What made Manuel blow the whistle?
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What made Manuel blow the whistle?

South Africa has had its share of wars, protests and punch-ups: Boer against Brit, black against white and black against black. But a scrummage between white-collar corporations was something new. Starting last September a war of attrition involving some of the country’s most influential power brokers dominated the banking sector. The issue: should two successful South African banks, Standard Bank Investment Corporation (Stanbic) and Nedcor, follow the global fashion and merge – or were they already an optimal size? One said they were, the other said they weren’t. A bewildered finance minister ended up making the decision for them. This June, he pulled the fighting packs apart. Chris Cockerill reports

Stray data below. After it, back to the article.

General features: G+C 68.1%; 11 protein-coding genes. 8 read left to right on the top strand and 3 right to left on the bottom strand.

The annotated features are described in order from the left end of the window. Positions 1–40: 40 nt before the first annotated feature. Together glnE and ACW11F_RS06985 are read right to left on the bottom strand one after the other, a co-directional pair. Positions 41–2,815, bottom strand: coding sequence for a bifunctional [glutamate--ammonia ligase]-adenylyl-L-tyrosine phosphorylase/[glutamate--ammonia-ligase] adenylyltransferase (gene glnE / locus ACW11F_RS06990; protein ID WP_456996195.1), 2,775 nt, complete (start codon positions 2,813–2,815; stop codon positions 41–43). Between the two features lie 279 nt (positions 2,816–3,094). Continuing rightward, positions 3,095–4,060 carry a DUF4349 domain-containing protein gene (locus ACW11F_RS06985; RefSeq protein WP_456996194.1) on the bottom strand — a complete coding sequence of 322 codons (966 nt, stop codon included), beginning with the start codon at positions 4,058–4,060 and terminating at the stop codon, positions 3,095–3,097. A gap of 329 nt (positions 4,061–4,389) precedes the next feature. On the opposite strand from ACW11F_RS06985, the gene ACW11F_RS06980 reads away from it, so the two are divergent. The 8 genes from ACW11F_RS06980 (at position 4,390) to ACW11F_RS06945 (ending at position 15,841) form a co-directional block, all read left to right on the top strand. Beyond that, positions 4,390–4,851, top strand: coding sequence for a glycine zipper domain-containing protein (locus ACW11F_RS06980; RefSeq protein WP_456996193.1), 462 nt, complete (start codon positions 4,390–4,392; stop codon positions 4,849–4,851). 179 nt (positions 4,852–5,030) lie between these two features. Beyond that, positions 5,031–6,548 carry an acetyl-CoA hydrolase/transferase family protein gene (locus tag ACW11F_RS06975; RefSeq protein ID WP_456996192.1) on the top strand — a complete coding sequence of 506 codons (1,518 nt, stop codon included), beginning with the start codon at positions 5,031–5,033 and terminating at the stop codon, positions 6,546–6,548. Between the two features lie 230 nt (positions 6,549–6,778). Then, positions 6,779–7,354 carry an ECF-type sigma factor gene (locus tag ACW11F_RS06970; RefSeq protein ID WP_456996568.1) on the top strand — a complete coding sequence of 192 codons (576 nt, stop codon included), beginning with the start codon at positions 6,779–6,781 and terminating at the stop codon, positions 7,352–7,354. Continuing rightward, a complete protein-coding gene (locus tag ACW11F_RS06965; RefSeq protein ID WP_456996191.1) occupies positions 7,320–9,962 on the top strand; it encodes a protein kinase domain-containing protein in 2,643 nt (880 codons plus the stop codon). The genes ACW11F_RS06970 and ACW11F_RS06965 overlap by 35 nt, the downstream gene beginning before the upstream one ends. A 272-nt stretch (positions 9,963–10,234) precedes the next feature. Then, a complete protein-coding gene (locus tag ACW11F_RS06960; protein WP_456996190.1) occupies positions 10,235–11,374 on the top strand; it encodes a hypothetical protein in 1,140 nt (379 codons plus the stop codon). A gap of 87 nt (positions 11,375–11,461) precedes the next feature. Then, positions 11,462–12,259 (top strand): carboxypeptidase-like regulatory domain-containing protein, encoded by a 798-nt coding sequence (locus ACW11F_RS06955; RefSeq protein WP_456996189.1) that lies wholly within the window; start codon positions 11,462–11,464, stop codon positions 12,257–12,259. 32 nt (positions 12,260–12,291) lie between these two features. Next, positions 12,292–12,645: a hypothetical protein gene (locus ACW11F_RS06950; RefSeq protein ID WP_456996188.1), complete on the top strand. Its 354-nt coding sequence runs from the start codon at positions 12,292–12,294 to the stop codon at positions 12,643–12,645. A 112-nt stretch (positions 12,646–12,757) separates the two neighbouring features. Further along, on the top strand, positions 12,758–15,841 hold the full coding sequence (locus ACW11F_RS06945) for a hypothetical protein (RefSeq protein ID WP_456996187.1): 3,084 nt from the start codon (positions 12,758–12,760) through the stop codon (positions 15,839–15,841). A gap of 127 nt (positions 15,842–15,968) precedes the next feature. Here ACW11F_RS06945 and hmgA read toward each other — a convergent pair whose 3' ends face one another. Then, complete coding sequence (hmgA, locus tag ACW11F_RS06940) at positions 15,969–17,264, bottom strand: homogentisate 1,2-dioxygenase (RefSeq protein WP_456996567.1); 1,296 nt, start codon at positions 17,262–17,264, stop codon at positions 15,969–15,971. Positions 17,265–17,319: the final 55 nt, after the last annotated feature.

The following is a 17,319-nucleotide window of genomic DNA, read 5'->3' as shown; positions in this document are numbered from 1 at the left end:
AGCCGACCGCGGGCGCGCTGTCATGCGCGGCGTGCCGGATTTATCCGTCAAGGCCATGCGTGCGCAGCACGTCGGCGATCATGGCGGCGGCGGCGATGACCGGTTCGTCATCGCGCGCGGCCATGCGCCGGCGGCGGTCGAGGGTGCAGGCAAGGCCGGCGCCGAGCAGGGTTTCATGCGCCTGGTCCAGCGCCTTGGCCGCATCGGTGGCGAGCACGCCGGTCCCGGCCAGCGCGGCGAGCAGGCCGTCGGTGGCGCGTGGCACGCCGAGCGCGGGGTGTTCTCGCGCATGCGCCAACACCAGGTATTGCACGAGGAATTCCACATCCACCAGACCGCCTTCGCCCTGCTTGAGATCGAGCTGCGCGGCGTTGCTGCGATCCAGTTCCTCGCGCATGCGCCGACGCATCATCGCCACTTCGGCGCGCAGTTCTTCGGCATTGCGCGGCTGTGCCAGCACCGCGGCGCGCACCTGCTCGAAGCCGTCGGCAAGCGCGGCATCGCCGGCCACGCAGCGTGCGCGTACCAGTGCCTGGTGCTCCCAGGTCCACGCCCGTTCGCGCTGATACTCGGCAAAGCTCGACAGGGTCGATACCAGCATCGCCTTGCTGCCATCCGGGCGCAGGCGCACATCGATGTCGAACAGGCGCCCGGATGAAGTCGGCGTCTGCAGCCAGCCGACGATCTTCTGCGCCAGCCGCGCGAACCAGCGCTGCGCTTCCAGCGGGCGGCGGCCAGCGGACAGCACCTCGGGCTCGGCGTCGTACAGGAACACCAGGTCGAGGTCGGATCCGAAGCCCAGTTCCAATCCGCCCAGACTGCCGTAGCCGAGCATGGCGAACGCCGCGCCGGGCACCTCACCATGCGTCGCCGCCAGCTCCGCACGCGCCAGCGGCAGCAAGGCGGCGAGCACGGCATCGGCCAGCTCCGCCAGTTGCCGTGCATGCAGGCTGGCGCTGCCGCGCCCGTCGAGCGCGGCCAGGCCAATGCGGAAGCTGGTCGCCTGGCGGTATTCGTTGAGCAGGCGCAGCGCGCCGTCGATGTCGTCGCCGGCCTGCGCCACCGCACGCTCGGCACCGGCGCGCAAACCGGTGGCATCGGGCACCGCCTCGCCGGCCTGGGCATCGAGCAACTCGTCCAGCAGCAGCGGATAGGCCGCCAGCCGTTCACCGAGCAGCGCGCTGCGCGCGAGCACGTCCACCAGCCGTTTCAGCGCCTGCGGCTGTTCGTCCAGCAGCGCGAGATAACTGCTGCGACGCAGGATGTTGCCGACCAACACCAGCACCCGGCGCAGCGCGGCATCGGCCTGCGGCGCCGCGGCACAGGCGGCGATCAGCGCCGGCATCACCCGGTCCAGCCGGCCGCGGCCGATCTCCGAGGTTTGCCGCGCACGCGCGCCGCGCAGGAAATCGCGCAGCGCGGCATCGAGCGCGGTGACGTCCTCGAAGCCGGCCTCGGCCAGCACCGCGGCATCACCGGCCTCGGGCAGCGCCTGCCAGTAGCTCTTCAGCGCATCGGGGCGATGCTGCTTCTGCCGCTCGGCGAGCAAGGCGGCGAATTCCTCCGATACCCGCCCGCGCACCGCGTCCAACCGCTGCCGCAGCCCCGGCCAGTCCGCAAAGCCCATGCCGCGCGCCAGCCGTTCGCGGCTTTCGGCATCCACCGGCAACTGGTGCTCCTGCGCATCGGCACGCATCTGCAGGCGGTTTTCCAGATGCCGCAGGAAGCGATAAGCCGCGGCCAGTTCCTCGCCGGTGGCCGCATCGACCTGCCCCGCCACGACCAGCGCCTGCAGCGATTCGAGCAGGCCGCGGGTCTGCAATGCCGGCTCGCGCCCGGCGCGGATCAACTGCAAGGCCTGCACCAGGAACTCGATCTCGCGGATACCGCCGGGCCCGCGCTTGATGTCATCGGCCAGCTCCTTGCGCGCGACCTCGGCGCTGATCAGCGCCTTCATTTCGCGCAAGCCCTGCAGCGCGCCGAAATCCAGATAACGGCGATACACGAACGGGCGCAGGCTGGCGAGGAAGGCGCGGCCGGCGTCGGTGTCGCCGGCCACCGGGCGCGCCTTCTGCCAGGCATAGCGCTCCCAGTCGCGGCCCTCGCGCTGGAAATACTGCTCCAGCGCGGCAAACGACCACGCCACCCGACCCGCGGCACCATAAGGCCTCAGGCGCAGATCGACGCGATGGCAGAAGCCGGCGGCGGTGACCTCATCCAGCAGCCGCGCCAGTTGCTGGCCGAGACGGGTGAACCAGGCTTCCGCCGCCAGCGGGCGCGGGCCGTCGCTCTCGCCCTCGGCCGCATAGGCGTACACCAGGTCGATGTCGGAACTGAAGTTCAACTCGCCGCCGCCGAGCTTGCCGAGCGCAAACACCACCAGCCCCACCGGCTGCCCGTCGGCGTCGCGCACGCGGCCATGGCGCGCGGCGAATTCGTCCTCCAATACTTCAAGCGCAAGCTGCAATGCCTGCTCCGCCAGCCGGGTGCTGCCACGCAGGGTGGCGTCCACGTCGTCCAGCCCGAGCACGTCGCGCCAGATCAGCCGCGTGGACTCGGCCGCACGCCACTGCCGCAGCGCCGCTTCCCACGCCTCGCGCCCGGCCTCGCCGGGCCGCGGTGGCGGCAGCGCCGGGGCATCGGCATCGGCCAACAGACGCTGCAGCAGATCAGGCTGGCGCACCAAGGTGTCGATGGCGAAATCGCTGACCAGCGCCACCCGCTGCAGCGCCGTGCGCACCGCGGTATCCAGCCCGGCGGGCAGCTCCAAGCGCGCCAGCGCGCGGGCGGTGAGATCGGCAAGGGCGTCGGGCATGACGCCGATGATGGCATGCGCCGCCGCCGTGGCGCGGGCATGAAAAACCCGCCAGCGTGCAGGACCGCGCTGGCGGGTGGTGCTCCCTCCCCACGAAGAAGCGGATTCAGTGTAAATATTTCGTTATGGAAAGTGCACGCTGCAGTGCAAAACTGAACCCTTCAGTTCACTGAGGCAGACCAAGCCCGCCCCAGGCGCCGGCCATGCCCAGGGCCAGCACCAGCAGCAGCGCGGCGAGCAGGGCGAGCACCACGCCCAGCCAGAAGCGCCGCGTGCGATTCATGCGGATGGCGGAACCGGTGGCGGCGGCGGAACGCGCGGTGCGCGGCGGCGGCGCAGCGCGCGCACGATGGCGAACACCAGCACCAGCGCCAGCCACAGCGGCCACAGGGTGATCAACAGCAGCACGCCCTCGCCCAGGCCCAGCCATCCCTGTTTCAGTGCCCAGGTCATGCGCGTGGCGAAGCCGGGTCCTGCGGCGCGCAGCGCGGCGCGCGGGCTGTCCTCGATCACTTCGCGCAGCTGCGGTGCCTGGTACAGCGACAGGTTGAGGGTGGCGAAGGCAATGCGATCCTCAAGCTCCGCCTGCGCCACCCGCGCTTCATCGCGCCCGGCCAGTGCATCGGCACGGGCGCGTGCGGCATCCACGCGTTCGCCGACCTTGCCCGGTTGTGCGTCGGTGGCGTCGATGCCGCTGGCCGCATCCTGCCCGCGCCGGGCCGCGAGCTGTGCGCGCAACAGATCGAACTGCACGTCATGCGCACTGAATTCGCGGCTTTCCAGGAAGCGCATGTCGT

Laubscher: "banks cannot stand alone"

Simmonds Street, Johannesburg, is the site of Standard Bank's sprawling headquarters, a biosphere full of bankers, high flyers, secretaries and their hairdressers. But this self-contained world, insulated from the day-to-day ravages of a restless city, came under siege last year. The invader, in the form of Nedcor - its smaller rival - was camped outside the gates for nine months.

As visitors approached the Stanbic complex a banner urged: "Hoot to give the Neds the boot!" Posters on the walls angrily demanded "Is this by Mutual consent?" (A reference to Old Mutual, the South African life assurer, which has a controlling stake in Nedcor and 22% of Stanbic, and saw their merger as a convenient exit.)

Nedcor's headquarters are in Main Street, just a short walk away. Richard Laubscher, chief executive of Nedcor, took that walk last October 5, three weeks after he had shocked Stanbic with an audacious bid.

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